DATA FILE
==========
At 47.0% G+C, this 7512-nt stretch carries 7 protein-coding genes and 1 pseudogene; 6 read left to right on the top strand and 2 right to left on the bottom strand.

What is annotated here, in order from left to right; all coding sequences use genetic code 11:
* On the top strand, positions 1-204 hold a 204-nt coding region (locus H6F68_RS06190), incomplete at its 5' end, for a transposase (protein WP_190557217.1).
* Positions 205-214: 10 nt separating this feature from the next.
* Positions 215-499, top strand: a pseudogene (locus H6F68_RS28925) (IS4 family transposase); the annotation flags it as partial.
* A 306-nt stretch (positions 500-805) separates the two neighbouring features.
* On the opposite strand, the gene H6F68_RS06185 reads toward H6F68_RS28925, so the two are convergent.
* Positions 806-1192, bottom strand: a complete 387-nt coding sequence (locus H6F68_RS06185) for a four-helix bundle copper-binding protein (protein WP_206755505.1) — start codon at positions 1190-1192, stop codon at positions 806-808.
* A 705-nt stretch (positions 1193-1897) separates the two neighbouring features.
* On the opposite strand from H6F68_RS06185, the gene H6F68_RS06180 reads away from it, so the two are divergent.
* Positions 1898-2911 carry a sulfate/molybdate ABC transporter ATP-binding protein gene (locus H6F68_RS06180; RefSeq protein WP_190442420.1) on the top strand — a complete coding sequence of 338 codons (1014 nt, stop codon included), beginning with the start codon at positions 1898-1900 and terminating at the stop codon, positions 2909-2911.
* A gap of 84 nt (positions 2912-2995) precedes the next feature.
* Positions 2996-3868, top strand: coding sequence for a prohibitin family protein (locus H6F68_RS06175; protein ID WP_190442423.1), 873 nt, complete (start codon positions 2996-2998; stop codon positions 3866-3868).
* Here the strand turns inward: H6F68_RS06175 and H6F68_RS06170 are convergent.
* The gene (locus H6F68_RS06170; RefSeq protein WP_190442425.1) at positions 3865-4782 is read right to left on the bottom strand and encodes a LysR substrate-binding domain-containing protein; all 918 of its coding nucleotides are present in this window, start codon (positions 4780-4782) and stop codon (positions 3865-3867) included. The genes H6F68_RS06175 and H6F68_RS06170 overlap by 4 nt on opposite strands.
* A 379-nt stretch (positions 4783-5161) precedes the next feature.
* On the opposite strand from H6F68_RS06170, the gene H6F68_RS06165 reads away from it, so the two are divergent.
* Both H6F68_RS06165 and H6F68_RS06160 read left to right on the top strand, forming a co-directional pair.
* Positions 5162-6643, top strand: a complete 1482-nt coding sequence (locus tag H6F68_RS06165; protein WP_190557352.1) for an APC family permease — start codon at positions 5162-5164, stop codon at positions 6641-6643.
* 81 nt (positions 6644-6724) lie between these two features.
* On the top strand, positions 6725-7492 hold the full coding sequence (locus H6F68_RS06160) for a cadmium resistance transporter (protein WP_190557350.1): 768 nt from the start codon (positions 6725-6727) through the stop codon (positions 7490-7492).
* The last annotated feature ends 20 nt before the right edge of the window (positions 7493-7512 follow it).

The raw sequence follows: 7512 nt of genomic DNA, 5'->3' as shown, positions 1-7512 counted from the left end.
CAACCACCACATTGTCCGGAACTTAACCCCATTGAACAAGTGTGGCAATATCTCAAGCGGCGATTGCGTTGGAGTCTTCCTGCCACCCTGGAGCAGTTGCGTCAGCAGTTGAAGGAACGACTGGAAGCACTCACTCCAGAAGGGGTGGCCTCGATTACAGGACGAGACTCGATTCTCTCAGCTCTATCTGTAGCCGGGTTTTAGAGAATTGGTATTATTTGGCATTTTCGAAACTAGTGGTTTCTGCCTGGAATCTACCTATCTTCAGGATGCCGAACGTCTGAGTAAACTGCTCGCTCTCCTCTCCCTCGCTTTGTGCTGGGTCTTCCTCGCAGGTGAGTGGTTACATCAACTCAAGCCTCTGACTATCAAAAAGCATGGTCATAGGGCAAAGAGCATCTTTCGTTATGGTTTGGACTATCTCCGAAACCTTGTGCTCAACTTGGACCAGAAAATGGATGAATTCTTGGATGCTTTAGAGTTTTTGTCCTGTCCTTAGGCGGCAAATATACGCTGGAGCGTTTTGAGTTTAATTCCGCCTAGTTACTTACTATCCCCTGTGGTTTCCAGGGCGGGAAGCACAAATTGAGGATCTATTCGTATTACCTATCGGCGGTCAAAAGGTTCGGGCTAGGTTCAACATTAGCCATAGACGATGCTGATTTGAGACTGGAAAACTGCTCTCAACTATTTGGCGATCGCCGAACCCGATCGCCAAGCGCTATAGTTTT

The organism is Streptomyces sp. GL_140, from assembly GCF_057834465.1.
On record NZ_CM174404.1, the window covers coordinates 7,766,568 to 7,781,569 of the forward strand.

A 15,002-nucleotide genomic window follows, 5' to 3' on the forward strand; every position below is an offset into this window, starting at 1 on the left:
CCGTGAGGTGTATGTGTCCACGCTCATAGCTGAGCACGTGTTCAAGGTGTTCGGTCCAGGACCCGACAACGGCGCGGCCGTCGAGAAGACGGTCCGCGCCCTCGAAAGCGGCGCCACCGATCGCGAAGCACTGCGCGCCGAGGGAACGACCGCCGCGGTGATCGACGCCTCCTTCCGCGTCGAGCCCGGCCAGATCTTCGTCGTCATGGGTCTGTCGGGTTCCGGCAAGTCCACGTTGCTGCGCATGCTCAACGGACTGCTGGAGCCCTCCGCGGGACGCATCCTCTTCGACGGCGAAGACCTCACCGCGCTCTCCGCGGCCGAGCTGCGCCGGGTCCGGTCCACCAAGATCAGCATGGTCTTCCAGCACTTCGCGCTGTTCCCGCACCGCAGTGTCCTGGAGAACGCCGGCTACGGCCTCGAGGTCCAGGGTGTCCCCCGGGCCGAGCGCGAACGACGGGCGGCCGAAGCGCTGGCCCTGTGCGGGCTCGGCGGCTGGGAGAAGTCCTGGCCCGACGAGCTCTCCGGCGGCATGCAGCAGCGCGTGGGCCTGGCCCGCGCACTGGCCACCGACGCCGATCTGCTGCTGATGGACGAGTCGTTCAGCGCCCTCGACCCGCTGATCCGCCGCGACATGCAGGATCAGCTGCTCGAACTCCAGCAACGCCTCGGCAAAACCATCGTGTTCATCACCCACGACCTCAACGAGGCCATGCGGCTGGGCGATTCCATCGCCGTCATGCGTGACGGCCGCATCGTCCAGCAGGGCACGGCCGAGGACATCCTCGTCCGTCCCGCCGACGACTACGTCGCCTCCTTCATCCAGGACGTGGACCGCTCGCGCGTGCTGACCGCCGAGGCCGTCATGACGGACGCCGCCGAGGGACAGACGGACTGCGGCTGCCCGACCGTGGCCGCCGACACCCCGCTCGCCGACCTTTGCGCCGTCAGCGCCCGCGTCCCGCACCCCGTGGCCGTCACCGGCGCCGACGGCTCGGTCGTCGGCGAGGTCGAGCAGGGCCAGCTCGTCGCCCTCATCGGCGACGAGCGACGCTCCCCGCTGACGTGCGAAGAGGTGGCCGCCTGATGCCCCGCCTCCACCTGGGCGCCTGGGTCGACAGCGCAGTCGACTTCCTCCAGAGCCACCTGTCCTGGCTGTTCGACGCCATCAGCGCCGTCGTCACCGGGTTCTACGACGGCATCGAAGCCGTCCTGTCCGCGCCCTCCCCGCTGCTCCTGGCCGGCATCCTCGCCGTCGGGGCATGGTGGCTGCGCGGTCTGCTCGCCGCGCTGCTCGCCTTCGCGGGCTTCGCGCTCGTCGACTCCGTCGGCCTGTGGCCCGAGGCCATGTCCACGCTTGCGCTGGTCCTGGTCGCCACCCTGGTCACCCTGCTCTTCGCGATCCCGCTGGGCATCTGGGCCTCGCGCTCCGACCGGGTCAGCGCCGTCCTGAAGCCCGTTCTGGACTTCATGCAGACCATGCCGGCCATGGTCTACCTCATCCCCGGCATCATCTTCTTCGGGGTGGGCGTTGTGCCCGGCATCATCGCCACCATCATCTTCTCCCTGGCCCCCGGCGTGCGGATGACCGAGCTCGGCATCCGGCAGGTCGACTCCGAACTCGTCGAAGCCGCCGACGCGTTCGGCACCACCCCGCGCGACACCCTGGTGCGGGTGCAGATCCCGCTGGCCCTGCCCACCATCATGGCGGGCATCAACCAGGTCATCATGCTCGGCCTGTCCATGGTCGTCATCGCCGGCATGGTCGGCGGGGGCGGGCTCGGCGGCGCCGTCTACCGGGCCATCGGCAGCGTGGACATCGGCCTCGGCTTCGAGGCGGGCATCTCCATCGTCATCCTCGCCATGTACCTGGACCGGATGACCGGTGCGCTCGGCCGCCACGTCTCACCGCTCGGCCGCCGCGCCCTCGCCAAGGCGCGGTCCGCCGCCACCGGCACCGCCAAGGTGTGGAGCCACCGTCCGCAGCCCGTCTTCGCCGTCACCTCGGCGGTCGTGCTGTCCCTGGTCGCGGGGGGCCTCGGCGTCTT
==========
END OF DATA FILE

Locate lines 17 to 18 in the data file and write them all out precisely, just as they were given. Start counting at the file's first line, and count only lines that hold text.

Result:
* On the opposite strand from H6F68_RS06170, the gene H6F68_RS06165 reads away from it, so the two are divergent.
* Both H6F68_RS06165 and H6F68_RS06160 read left to right on the top strand, forming a co-directional pair.